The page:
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'[OT]: Wind Chill Question'
2001\10\03@102619 by Roman Black

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Hi all, one of my motorcycle associates has
modified his fuel injection system by placing
the air temperature sensor in his airscoop,
not the airbox.

I'm worried that since it is now in a very
high-flow air tube the sensor will read lower
temperature (error) because of wind chill,
compared to the more "stable" air position
where it was mounted before.

He argues that wind-chill will not occur
because the wind can't chill lower than the
actual air temperature, so the temperature
remains an accurate reading.

Any thoughts?? :o)
-Roman

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2001\10\03@114641 by Douglas Butler

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He is correct with two assumptions:

1) The sensor must be dry, else evaporation will affect the reading.

2) The sensor self heating must be negligable.  Reading any sensor
dissipates power in the sensor causing it to heat itself.  In still air
the self heating effect will be larger than in moving air.  The OEM may
be compensating for that self heating and moving the sensor may cause
over compensation.

I think in this application there is no problem.

Sherpa Doug

> {Original Message removed}

2001\10\03@114650 by t F. Touchton

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Wind chill only occurs when some form of evaporation takes place.  If the
sensor is dry, the only thing that wind can do is reduce any self heating.

Scott



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Hi all, one of my motorcycle associates has
modified his fuel injection system by placing
the air temperature sensor in his airscoop,
not the airbox.

I'm worried that since it is now in a very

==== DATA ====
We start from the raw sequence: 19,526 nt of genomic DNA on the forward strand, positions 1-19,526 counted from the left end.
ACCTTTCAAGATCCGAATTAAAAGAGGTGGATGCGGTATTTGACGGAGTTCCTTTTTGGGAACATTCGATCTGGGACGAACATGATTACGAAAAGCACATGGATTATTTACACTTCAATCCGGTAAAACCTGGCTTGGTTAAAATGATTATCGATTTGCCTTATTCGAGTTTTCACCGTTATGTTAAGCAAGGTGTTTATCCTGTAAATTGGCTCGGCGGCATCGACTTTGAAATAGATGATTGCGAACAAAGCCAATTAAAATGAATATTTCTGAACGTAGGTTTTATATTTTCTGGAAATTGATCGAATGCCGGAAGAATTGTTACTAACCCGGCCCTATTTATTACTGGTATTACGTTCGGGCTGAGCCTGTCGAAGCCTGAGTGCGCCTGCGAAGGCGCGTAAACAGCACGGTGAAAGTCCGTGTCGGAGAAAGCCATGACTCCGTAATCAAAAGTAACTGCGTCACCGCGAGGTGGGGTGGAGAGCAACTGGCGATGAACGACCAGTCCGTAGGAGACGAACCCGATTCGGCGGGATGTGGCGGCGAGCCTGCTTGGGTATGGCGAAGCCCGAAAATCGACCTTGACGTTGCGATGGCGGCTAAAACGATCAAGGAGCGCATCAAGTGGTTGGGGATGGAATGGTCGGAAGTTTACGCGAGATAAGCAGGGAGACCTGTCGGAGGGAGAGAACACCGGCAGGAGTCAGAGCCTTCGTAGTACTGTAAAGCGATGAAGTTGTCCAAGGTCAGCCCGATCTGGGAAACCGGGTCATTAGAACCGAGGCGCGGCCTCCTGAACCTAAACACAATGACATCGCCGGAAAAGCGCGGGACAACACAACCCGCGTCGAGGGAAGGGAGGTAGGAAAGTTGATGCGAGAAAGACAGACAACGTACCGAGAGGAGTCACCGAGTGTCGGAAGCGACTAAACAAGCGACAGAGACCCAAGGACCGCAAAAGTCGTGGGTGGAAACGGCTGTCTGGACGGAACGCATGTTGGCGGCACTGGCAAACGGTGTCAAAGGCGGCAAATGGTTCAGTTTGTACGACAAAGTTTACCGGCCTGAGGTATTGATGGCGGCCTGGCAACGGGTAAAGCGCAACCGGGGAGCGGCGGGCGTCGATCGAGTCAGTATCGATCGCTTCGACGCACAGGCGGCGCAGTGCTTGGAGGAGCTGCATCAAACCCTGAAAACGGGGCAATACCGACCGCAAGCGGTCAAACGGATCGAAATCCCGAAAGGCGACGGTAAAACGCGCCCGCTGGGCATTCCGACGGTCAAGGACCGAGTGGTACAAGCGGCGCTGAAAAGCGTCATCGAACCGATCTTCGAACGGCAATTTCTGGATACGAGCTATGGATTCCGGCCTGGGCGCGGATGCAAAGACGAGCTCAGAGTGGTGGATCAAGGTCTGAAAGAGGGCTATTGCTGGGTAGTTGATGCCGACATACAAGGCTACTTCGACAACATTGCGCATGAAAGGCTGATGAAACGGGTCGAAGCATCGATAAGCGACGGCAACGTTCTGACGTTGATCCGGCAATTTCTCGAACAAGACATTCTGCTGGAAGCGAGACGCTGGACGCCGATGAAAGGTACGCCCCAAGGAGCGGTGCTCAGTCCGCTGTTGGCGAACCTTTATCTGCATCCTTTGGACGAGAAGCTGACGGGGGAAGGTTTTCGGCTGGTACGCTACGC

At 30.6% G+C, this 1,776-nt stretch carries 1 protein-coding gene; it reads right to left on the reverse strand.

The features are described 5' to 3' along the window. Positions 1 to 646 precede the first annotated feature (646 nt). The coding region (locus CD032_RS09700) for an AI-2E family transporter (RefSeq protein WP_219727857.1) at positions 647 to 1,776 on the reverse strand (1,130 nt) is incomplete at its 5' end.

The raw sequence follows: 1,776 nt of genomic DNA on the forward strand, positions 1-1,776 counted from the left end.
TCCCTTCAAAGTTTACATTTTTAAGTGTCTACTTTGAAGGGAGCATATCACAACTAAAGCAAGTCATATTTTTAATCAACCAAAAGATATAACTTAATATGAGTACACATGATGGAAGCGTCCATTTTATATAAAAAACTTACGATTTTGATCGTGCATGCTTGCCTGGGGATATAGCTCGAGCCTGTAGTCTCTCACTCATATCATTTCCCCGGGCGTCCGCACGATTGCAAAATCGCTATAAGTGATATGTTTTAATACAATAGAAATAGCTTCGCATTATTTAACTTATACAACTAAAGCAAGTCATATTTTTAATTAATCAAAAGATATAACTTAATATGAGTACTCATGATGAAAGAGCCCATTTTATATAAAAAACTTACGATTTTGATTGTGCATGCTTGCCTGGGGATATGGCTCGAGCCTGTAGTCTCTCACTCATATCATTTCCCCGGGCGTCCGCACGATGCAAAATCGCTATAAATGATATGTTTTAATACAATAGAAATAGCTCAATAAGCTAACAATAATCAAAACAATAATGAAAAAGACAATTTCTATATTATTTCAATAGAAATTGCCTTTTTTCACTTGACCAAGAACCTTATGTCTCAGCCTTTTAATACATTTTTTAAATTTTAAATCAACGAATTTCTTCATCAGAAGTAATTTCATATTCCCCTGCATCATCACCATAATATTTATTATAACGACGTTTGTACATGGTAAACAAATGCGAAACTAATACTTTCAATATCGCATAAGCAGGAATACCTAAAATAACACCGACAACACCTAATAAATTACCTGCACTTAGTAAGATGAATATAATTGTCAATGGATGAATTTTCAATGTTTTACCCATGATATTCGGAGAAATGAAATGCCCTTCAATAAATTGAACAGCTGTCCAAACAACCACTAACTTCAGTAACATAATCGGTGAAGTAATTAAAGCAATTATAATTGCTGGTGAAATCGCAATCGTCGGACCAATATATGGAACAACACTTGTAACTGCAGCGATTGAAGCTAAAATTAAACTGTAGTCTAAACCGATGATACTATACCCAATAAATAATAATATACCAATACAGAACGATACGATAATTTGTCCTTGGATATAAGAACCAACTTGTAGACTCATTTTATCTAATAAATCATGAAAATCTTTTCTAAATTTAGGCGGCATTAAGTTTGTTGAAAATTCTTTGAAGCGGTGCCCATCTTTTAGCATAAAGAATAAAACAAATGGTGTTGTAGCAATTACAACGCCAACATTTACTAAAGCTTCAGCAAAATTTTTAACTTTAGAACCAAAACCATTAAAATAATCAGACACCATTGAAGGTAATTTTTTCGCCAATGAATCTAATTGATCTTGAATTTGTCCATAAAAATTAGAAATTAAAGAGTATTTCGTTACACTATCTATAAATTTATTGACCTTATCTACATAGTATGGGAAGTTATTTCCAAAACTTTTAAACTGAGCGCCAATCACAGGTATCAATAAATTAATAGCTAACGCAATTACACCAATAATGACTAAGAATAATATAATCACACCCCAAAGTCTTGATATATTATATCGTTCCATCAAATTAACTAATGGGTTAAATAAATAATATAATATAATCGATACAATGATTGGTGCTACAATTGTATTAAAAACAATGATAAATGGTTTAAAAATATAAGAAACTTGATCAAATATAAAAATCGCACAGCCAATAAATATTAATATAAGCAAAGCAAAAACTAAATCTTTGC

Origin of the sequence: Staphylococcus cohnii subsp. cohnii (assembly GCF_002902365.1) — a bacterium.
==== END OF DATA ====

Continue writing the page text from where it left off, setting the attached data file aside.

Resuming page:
high-flow air tube the sensor will read lower
temperature (error) because of wind chill,
compared to the more "stable" air position
where it was mounted before.

He argues that wind-chill will not occur
because the wind can't chill lower than the
actual air temperature, so the temperature
remains an accurate reading.

Any thoughts?? :o)
-Roman

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2001\10\03@121053 by John Pfaff

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Go back to thermodynamics class.  Remember that pressure is inversely
proportional to velocity, an PV=nRT, and all those silly equations.  In
my opinion, it will read lower.

jp

Roman Black wrote:
{Quote hidden}

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2001\10\03@123529 by Jim

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> He argues that wind-chill will not occur

It won't.

Not unless the sensor is self-heating or 'sweats' ...

Jim



{Original Message removed}

2001\10\03@123540 by John Ferrell

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I will vote with your friend on this one.
Consider:
The measured temperature in the airbox is really more accurate because it is
what is going to be ingested. Also, is the differential really significant?

Wind chill is really a nontechnical (read "inaccurate") expression of rate
of cooling rather than a temperature measurement.

John Ferrell
6241 Phillippi Rd
Julian NC 27283
Phone: (336)685-9606
Dixie Competition Products
NSRCA 479 AMA 4190  W8CCW
"My Competition is Not My Enemy"



{Original Message removed}

2001\10\03@123544 by Ian Rozowsky

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Hi Roman

Gut feel tells me that if

a) The sensor is not self heating and
b) There is no evaporative cooling (ie: the sensor does not perspire)